Brock prof scares up 100 U.S. horror films for new book

A new book from Professor Emeritus Barry Grant picks off 100 of the best American horror films, one by one.

100 American Horror Films, Grant’s 36th book and his third entry in the Screen Guides series for the British Film Institute (BFI), was released by Bloomsbury on Thursday, May 19.

Grant says the most difficult part of writing the book was trying to provide a balanced representation of films from the silent era to the contemporary, while also including as many subgenres, types of monsters and different production contexts as possible.

He deliberately avoided titles he had already covered in his previous BFI book, 100 Science Fiction Films, such as the 1931 classic, Frankenstein, but was flexible about what constituted an American film, considering factors such as American financing, production locations or the director’s nationality.

Writing during the height of the COVID-19 pandemic, Grant notes that his work on the book sometimes “eerily mirrored” circumstances in real life.

Barry Grant’s latest book, 100 American Horror Films, was released this week.

“At the beginning of the pandemic, the most popular film on Netflix was Contagion, which everybody was watching over again or for the first time, and that’s included in the book,” he says. “I almost felt like I was writing journalism rather than film criticism.”

Grant points out that people often make “particular use” of horror during times of anxiety.

“When things are going well, which is unfortunately less often than when it’s not, people don’t resort to horror as much,” he says. “But when you have a horror text, people can take the horror and contain it in aesthetic form, so that we can psychologically manage things that we really are frightened about a bit more.”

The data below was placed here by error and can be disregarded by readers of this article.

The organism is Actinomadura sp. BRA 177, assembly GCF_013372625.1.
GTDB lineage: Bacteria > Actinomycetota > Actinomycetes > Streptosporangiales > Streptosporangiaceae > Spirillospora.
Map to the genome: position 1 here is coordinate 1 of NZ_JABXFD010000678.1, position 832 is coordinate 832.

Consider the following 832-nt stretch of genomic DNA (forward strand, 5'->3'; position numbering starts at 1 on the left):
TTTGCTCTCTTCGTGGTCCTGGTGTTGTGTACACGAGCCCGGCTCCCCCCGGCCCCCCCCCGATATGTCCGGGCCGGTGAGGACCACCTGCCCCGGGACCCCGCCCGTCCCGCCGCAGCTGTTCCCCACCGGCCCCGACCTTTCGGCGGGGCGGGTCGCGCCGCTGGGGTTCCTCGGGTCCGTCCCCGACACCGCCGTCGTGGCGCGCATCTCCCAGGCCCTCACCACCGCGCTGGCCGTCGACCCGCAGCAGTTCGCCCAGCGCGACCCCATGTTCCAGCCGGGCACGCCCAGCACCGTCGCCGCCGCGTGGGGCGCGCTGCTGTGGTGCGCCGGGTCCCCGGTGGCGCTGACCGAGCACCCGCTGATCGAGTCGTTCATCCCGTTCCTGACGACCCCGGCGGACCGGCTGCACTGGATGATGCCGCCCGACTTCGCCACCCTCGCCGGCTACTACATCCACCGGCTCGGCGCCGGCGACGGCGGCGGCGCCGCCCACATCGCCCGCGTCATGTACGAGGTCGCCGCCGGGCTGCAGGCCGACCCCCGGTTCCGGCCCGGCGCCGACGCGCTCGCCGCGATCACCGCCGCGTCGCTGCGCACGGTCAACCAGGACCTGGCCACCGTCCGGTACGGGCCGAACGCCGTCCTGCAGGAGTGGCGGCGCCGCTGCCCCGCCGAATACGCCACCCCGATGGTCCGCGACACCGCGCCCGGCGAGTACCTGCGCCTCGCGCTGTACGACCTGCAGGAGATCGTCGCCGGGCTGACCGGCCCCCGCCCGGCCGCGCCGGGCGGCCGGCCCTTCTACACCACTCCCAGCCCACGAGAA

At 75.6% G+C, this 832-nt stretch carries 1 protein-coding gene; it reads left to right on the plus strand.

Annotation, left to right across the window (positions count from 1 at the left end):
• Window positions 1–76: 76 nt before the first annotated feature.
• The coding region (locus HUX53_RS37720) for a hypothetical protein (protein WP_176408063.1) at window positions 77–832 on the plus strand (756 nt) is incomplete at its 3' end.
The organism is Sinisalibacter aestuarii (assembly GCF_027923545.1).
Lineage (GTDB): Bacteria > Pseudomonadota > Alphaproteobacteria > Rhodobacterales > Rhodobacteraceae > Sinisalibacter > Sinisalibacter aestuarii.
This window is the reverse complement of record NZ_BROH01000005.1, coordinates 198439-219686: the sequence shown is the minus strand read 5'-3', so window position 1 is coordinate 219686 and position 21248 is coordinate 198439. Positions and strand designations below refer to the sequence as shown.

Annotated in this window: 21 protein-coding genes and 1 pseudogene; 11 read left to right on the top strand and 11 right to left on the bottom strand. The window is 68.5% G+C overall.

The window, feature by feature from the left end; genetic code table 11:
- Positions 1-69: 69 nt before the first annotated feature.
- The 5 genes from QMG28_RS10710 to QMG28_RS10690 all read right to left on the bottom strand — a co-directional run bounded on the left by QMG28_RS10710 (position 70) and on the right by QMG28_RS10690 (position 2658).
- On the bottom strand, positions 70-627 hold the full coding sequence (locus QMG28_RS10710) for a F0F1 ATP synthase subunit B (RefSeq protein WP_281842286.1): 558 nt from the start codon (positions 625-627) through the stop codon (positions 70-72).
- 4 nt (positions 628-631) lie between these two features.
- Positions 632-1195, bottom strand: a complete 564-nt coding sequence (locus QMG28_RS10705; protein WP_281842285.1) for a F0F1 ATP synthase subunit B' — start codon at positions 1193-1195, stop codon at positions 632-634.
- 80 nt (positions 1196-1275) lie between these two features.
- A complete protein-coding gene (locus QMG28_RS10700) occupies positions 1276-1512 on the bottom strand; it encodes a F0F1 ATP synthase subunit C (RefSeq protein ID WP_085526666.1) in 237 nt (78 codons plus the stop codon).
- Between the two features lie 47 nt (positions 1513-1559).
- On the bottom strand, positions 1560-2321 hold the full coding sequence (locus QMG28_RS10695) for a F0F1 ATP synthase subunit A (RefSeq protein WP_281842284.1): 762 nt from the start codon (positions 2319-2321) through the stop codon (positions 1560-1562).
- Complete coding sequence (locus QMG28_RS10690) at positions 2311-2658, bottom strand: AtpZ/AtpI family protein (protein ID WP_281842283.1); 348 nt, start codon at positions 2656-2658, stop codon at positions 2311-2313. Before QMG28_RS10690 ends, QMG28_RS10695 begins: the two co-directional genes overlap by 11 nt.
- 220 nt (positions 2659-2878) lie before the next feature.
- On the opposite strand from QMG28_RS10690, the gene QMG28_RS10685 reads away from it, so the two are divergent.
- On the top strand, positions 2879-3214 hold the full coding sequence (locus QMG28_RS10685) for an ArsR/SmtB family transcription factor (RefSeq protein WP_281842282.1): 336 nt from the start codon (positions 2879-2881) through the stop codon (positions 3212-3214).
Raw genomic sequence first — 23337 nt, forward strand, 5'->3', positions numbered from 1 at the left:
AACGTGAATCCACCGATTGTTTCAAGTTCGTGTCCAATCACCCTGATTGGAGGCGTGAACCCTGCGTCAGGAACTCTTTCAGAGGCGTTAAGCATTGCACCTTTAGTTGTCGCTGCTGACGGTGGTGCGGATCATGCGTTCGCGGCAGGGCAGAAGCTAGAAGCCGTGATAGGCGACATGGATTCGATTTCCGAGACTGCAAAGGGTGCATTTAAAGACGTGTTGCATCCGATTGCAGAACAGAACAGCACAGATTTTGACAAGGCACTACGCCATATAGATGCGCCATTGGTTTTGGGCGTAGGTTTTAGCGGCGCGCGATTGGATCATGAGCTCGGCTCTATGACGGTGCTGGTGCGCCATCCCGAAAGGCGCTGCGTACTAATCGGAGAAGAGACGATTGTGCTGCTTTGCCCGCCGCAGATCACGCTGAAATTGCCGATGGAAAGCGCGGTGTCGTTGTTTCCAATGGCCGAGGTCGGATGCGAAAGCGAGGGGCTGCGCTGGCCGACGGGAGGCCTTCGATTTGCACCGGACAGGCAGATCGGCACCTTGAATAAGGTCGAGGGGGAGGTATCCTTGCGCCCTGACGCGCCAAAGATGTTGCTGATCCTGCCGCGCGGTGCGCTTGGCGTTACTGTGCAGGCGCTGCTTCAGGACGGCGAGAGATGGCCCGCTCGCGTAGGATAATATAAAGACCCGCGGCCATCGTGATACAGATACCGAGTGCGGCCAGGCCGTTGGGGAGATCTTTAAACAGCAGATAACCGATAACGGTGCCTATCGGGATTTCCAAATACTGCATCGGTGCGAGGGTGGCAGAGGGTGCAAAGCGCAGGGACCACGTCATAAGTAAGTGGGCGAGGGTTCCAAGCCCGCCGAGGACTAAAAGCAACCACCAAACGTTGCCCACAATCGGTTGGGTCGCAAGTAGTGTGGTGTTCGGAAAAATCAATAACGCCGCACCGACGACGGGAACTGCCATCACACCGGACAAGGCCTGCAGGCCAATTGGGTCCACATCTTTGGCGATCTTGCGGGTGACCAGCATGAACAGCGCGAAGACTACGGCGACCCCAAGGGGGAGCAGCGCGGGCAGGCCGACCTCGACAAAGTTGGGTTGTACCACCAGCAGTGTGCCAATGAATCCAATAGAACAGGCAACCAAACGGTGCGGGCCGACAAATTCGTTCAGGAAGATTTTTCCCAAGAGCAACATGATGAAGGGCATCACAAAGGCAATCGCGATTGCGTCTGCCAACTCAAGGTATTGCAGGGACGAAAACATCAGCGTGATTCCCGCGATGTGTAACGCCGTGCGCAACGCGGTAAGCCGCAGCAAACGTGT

The pandemic also caused a long production delay around the book’s artwork. The BFI Stills Library, the source of all of the book’s 100 images, was closed to the editors for public health reasons.

Once the images were available, Grant selected one still from each film to support thematic throughlines, so that someone perusing the book can get a sense of some of the key anxieties and motifs driving American horror film over the years related to gender, sexuality, the family, xenophobia and technology.

“With horror, the very name of the genre is based on the affect that it supposedly produces, that vivid response, but the value of a horror film isn’t judged solely by the vivid experience it gives you,” he says. “In a good horror film, the vivid response it generates is incorporated into what the film is about, the meaning of the film.”

Grant gives the example of Alfred Hitchcock’s Psycho, where viewers begin by identifying with the protagonist played by Janet Leigh but are forced to change their position halfway through the film.

“The only thing you can do as a spectator — and Hitchcock makes sure that you do — is switch your identification to Norman Bates, who seems like a good son cleaning up after his mother,” he says. “Hitchcock gets you to respond in a certain way, which implicates you in what he’s saying about human nature.”

Grant’s interest in the horror genre dates back to his childhood in New York City, when he was attracted to the way horror and science fiction movies reflected the world he was trying to understand while growing up in the 1950s and why it was possible to identify with and relate to the monsters.

“My interest in cinema generally has always been geared toward the way films provide experience to viewers and elicit certain kinds of either emotional or intellectual responses, which become part of what the film is about, part of the meaning of the film,” he says.

Grant, who retired from Brock’s Department of Communication, Popular Culture and Film in 2017, says he is grateful to Ingrid Makus, Dean of the Faculty of Social Sciences, for her ongoing support of his research.

His next project is a second edition of his 1991 study of the films of Frederick Wiseman.

“In 1991, I published Voyages of Discovery on American documentary filmmaker Frederick Wiseman, who is now 91 and acknowledged as the Dean of American documentary filmmakers,” says Grant. “Mine was the only book that covered all of his films at the time, so I’m just finishing a second edition for Columbia University Press that includes all the films he’s made since the first edition, plus his theatre work, as well.”

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